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How to Read Tire Sidewall: What Does 77h Mean on a Motorcycle Tire?

How to Read Tire Sidewall: What Does 77h Mean on a Motorcycle Tire?

Motorcycles have captured the hearts of Americans for decades. Given the vastness of our nation, which allows for thousands of miles worth of scenic roads and high-speed stretches, it’s easy to understand why. Feeling the wind in your hair as you coast along the coast, through a National Park, or across an endless desert is an experience second to none.

However, all that freedom comes with a bit of responsibility and a lot of homework. Motorcycle tires, understandably, play a major role in the overall health and function of your bike, although few people give them much attention; it isn’t until you’re searching for motorcycle tires for sale that you realize just how varied your options are. Knowing how to read tire sidewall is key to finding the right tires for your unique motorcycle.

Knowing the numbers

Motorcycle tires use one of three coding systems: metric, standard, and alpha (short for alphabetical). All of these systems are used to communicate vital information such as width, diameter, aspect ratio, load capacity, and speed rating. Let’s break down examples from each.

Metric: 130/90 — 16 M/C 67 H

In metric codes, 130 translates to the tire width in millimeters. The 90 is its aspect ratio, which is calculated by dividing the height by the width; this number is a percentage. The dash indicates the tire construction, in this case, bias-ply (meaning it consists of multiple rubber plies overlapping each other). The 16 indicates rim diameter in inches, the M/C designates the tire as motorcycle tire specifically, the 67 translates to its load index (or the maximum weight that each tire can carry when inflated to its maximum psi), and the H is its speed rating.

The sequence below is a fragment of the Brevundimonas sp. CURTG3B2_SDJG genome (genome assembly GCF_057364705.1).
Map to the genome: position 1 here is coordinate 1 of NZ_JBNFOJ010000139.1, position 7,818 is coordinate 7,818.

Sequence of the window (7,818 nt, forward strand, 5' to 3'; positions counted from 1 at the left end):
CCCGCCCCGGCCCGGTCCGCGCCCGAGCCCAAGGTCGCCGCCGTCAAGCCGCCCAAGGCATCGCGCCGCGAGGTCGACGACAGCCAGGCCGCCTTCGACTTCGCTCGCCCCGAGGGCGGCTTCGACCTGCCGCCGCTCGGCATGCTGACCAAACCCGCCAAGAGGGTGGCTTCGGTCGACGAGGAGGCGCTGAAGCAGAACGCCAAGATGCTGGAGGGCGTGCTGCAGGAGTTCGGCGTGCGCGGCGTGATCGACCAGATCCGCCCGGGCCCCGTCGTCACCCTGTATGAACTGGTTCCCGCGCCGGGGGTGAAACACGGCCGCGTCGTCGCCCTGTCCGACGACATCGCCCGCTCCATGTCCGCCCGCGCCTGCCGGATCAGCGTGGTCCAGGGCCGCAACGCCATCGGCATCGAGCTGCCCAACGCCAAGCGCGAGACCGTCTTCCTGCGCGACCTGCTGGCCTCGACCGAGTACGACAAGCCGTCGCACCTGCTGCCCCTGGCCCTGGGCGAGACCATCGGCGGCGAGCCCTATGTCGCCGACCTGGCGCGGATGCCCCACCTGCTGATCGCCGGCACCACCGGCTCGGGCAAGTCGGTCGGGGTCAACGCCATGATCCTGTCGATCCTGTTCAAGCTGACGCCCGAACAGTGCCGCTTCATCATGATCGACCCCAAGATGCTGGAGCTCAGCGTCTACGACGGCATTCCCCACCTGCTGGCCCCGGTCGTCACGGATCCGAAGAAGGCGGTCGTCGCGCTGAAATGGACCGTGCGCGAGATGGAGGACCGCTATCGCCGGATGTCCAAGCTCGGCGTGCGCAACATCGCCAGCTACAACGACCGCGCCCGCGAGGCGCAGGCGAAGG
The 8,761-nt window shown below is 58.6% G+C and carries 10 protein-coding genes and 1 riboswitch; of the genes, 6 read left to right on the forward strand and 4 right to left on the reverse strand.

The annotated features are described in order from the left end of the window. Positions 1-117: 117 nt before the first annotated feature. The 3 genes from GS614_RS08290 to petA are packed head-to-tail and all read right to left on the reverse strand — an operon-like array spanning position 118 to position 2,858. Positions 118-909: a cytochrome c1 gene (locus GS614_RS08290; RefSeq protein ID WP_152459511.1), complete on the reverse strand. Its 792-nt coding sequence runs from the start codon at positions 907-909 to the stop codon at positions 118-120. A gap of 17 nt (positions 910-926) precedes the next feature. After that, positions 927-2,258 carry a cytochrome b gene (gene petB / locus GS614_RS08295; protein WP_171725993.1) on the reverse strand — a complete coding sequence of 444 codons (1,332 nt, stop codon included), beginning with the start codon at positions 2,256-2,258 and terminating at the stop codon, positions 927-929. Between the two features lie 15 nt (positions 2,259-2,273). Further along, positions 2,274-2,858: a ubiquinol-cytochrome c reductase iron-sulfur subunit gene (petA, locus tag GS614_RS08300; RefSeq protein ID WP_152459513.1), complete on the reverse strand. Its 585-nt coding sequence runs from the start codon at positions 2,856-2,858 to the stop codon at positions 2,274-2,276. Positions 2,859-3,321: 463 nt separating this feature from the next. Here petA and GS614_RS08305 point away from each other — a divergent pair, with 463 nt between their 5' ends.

A motorcycle tire that ends with 77 H can withstand 412 kgs, or 908 lbs of weight, and can endure speeds of up to 201 km/h, or 130 mph.

Standard: 3.00 H 16 4PR

As you can already tell, standard codes are much simpler. The 3.00 refers to the tire’s section width in inches, the H remains the same (speed rating), the 16 indicates its rim diameter, and the 4PR shows its ply rating (an expression of the tire’s strength and capacity). Because standard inch tires don’t specify an aspect ratio, it’s assumed to be 100%.

Alpha: M T 90 — 16 Load Range B

In alphabetical tire codes, the M refers to the vehicle designation — motorcycle, of course. The T is the tire width code, the 90 shows the tire’s aspect ratio (again as a percentage), and the dash also refers to tire construction. Once again, the 16 indicates rim diameter in inches, and Load Range B is the ply rating — which relates to load capacity.

Why it matters

These numbers can seem a bit overwhelming at first, but they’re crucial to your safety. If you don’t know what your bike can (or can’t) handle, you increase your odds of getting into an accident. Carrying more weight than recommended or flying beyond the speed rating limit can result in your tires exploding under the strain. In this case, knowledge is safety.

According to the data provided by the U.S. Census Bureau in 2018, more than 10 million American households possess motorcycles. If you’re interested in joining this rapidly growing group, you need to understand the basics, including knowing what type of battery to use, how to care for your bike in the off-season, and what information the tire sidewall communicates (and, of course, why all of that matters) is essential to both keeping your motorcycle and in tip-top shape ensuring your own safety. Rather than run the risk of a blowout at high speeds, do your research.

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